There are five sibling branches of the Catholic-Orthodox apostolic traditions of Christianity. We have our disagreements, and we do not always play well together. But as faithful followers of Jesus the Christ, we strive to bear true witness to the Gospel. Together we preserve the historic Christian faith, which we engage through scripture, tradition, and reason. The five siblings:
- Eastern Orthodox
- Oriental Churches (Coptic, Syriac, Nestorian, Malabar, etc.)
- Roman Catholic
- Anglican (Episcopal)
- Old Catholic
According to most ancient writers the ancient Catholic-Orthodox faith arrived on British shores even before it arrived in Rome. British/Celtic bishops were in attendance at the first Ecumenical Council, witnessing to an active Christian presence in Britannia hundreds of years before the Rome sent its first mission under of Augustine of Canterbury to “evangelize” the British in 597. The Church of England has one of the most ancient and continuous histories of any local expression of the One Church on earth.
While a non-papal Catholic Church in England was made possible by the political wrangling between King Henry VIII of England and Pope Clement VII, it was the insight and wisdom of Henry’s daughter Queen Elizabeth I and Archbishop of Canterbury Thomas Cranmer that mid-wifed this strand of the Catholic faith and shaped the method of cautious yet critical reform. And it was the insightful writing of Richard Hooker that articulated the unique character of Anglican path as a reformed Catholicism.
Defining Anglican *
The sectarian politics within the Anglican world particularly since the 1960s have shown how the breadth and majesty and subtlety of the Anglican tradition can be fragmented by those on the left and the right seeking black-and-white defensible ideological positions – tragically overlooking how this very effort betrays and wounds our tradition as a whole.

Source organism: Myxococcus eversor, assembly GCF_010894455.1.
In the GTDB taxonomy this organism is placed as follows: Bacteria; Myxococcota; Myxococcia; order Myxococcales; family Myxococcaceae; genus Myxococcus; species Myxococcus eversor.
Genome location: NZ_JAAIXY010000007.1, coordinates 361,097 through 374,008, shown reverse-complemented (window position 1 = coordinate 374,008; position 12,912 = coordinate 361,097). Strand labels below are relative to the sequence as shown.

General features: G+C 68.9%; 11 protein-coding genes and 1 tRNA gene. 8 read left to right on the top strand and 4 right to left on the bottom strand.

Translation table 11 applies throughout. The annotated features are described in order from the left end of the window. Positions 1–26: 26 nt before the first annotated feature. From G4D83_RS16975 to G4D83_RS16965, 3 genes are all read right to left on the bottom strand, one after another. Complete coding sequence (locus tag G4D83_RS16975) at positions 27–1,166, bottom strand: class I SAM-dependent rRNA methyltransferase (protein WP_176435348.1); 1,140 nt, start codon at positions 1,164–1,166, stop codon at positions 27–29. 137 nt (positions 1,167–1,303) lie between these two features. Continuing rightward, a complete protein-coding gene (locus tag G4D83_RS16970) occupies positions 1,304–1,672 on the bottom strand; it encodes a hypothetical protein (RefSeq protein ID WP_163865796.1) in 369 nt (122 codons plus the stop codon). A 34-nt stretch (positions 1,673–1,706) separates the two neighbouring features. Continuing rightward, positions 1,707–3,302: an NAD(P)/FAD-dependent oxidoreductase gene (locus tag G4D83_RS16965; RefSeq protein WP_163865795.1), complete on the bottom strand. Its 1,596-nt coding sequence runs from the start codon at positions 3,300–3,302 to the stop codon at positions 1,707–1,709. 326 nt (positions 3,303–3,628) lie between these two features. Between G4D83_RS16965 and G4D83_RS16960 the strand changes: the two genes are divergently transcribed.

Archbishop of Canterbury Michael Ramsey (1904-1988) has written that the particular Anglican expression of Catholic tradition is not a system or confession, but is ‘a method, a use, and a direction’. Ramsey points to the threefold engagement with the Gospel, Catholic Tradition, and sound learning (rephrasing Hooker’s “3-legged stool” of scripture, tradition, and reason), to engage the life of faith in each new generation. **
At the 1930 Lambeth Conference (the every-ten-years gathering of Anglican bishops from around the world), the assembled bishops wrestled with the essential question of Anglican identity. Brushing aside the facile answers (adherence to the Book of Common Prayer, the 39 Articles, etc.), the bishops articulated four hallmarks of the Anglican expression of a reformed Catholic faith. They further humbly acknowledged that as Anglicans we have always lived these ideals imperfectly.
To be Anglican is to live faithfully towards:
- An Open Bible: invites and demands that we hear the Good News in our own language, and discover in each new generation what wisdom and truth the Spirit is revealing to us through the scriptures.
- A Pastoral Priesthood: is an expression of our common priesthood in Christ through baptism. Anglican priests are pastors, as in servant leaders: caring for all the people of God and ensuring none get lost along the way.
- A Common Worship: is community worship, where all the people participate with understanding and commitment. This is why all our worship texts are contained in the “Book of Common Prayer”.
- A Fearless Love of Truth: dares to ask hard questions and challenge assumptions – with equal measures of courage and compassion. Anglicans have led the way in biblical studies, ethics, theology, the ‘hard’ sciences and the humanities.
* We are indebted to the chapter “What is Anglicanism?” by Paul Avis, in the book “The Study of Anglicanism”, edited by Stephen Sykes, John Booty, and Jonathan Knight. Fortress Press, 1998.
** Archbishop Ramsay’s essay “What is Anglican Theology?” first appeared in the journal Theology, January 1945.